I’d be happy with the i-MiEV if all, or the bulk of my driving, involved local commuting. I never bought an ounce of gasoline in nearly 200 miles of driving. I didn’t pollute my neighborhood’s air with tailpipe emissions. The car was small and maneuverable enough to park trouble-free at the local shopping center. And its cargo capacity—13.2 cubic feet with its 50-50 split rear seats up, 50.4 cubic feet with those seats folded—was enough to bring home a week’s worth of groceries and other portable necessities of daily life.
Charging was not a problem as long as planning took precedence. If I finished my driving day after having traveled 40 or 50 miles, I knew that I had about 12 to 22 miles left in the i-MiEV’s lithium-ion-battery-powered 49-kilowatt motor (66-horsepower gasoline-engine equivalent, 145 foot-pounds of torque).
I was recharging that battery with house current, which meant plugging it in as quickly as possible after my driving day was done. Usually, by the next morning, I had enough juice to roll gas-free another 62 miles, which is the i-MiEV’s effective driving range per full charge.
The car makes sense for people—most of us—who seldom drive more than 50 miles per day and who do most of that driving along familiar, dedicated routes. It makes sense for small businesses with specific delivery times and routes . . . and easy access to a quick-charge station. It certainly makes more sense than running gasoline-swigging delivery vehicles on routes that can be handled by something like a Mitsubishi i-MiEV.
But if logic played a primary role in the auto business, we would not need a national energy policy. Electric and electrified vehicles would be strategically useful in congested urban areas, where smog is a major problem. They would make sense on business and educational campuses, and in intra-business transportation schemes where fossil-fueled vehicles unnecessarily consume lots of money and repair time.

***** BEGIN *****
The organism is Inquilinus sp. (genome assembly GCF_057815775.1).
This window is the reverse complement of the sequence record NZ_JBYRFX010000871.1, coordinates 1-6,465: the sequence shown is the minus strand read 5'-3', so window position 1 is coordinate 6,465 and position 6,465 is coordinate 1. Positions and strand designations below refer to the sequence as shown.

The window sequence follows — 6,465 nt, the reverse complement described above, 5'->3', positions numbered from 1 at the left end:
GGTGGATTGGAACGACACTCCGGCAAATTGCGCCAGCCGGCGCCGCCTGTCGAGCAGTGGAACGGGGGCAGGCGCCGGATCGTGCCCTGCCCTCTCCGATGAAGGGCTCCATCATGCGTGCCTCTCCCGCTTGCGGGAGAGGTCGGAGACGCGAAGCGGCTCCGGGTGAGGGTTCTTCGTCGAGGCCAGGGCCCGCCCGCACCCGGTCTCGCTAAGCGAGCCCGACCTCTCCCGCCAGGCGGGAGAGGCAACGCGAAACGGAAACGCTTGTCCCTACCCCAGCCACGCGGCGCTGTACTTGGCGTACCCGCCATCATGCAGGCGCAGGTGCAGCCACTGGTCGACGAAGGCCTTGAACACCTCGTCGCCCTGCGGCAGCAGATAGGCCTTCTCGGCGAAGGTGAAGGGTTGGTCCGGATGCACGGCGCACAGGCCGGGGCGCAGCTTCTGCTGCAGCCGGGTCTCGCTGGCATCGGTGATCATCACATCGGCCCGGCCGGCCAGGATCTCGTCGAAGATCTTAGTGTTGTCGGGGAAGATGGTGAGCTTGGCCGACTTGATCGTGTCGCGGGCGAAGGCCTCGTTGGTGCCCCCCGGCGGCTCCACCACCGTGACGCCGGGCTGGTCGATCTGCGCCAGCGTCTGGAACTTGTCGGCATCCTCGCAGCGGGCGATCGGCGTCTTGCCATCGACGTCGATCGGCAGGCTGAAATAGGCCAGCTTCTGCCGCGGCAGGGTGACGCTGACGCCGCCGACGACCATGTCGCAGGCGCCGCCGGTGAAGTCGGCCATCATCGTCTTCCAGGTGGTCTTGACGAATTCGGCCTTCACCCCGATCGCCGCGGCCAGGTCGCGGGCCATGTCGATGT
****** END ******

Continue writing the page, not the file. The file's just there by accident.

With a sensible national energy policy, diesel fuel, which is 30 percent more efficient than gasoline, would be priced lower than gasoline instead of the other way around. Gas-electric and plug-in extended-range hybrids would be more widely used by individual consumers and companies. There would also be more use of alternative fuels, perhaps with electric drivetrain combinations.
But not much of that is happening, at least not quickly. Cost is a factor. For example, the i-MiEV SE — one of the least expensive all-electric vehicles available — carries a suggested retail price of $31,125, which works out to $23,165 after a promised $7,500 rebate. But the price remains a disincentive for a small car with a limited drive range that, by its very nature, demands that drivers do some planning before they take off.
That is why sales of electric and electrified vehicles remain in struggle mode, down to 3,500 models sold in April from 4,000 vehicles sold in April of last year. To really get going, sales of those models require a stronger governmental commitment to the development of a publicly accessible quick-charge infrastructure and more sensible policies on the pricing and taxing of fossil fuels. It would also help if the federal government promised its electric-car tax rebates up front, at time of new-vehicle purchase.
Hey, I can dream, can’t I?